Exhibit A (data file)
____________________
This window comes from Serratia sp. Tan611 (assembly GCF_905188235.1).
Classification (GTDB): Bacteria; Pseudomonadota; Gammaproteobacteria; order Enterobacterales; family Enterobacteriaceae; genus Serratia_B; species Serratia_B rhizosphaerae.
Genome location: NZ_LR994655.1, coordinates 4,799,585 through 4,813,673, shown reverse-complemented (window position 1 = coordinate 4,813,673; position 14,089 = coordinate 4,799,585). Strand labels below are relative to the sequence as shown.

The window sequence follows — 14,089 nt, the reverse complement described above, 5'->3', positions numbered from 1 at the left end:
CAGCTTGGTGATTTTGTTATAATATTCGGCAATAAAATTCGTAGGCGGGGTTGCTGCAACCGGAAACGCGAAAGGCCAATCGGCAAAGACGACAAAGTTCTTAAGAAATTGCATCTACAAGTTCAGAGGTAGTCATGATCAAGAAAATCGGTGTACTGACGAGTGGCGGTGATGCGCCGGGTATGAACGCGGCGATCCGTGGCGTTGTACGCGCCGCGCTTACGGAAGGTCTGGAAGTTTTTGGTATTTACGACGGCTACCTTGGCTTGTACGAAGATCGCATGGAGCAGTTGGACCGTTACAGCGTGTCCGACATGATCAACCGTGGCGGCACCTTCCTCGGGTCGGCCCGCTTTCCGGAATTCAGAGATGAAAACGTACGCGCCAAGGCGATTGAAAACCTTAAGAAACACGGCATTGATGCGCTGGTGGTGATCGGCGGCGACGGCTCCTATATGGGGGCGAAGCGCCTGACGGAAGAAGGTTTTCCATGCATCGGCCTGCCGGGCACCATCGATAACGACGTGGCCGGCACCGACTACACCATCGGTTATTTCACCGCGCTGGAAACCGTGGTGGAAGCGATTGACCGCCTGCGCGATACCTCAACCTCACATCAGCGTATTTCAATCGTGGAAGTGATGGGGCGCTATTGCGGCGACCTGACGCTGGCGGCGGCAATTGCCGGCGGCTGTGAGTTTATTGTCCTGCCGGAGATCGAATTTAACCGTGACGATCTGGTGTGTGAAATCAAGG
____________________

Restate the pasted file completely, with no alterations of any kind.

This window comes from Serratia sp. Tan611 (assembly GCF_905188235.1).
Classification (GTDB): Bacteria; Pseudomonadota; Gammaproteobacteria; order Enterobacterales; family Enterobacteriaceae; genus Serratia_B; species Serratia_B rhizosphaerae.
Genome location: NZ_LR994655.1, coordinates 4,799,585 through 4,813,673, shown reverse-complemented (window position 1 = coordinate 4,813,673; position 14,089 = coordinate 4,799,585). Strand labels below are relative to the sequence as shown.

The window sequence follows — 14,089 nt, the reverse complement described above, 5'->3', positions numbered from 1 at the left end:
CAGCTTGGTGATTTTGTTATAATATTCGGCAATAAAATTCGTAGGCGGGGTTGCTGCAACCGGAAACGCGAAAGGCCAATCGGCAAAGACGACAAAGTTCTTAAGAAATTGCATCTACAAGTTCAGAGGTAGTCATGATCAAGAAAATCGGTGTACTGACGAGTGGCGGTGATGCGCCGGGTATGAACGCGGCGATCCGTGGCGTTGTACGCGCCGCGCTTACGGAAGGTCTGGAAGTTTTTGGTATTTACGACGGCTACCTTGGCTTGTACGAAGATCGCATGGAGCAGTTGGACCGTTACAGCGTGTCCGACATGATCAACCGTGGCGGCACCTTCCTCGGGTCGGCCCGCTTTCCGGAATTCAGAGATGAAAACGTACGCGCCAAGGCGATTGAAAACCTTAAGAAACACGGCATTGATGCGCTGGTGGTGATCGGCGGCGACGGCTCCTATATGGGGGCGAAGCGCCTGACGGAAGAAGGTTTTCCATGCATCGGCCTGCCGGGCACCATCGATAACGACGTGGCCGGCACCGACTACACCATCGGTTATTTCACCGCGCTGGAAACCGTGGTGGAAGCGATTGACCGCCTGCGCGATACCTCAACCTCACATCAGCGTATTTCAATCGTGGAAGTGATGGGGCGCTATTGCGGCGACCTGACGCTGGCGGCGGCAATTGCCGGCGGCTGTGAGTTTATTGTCCTGCCGGAGATCGAATTTAACCGTGACGATCTGGTGTGTGAAATCAAGG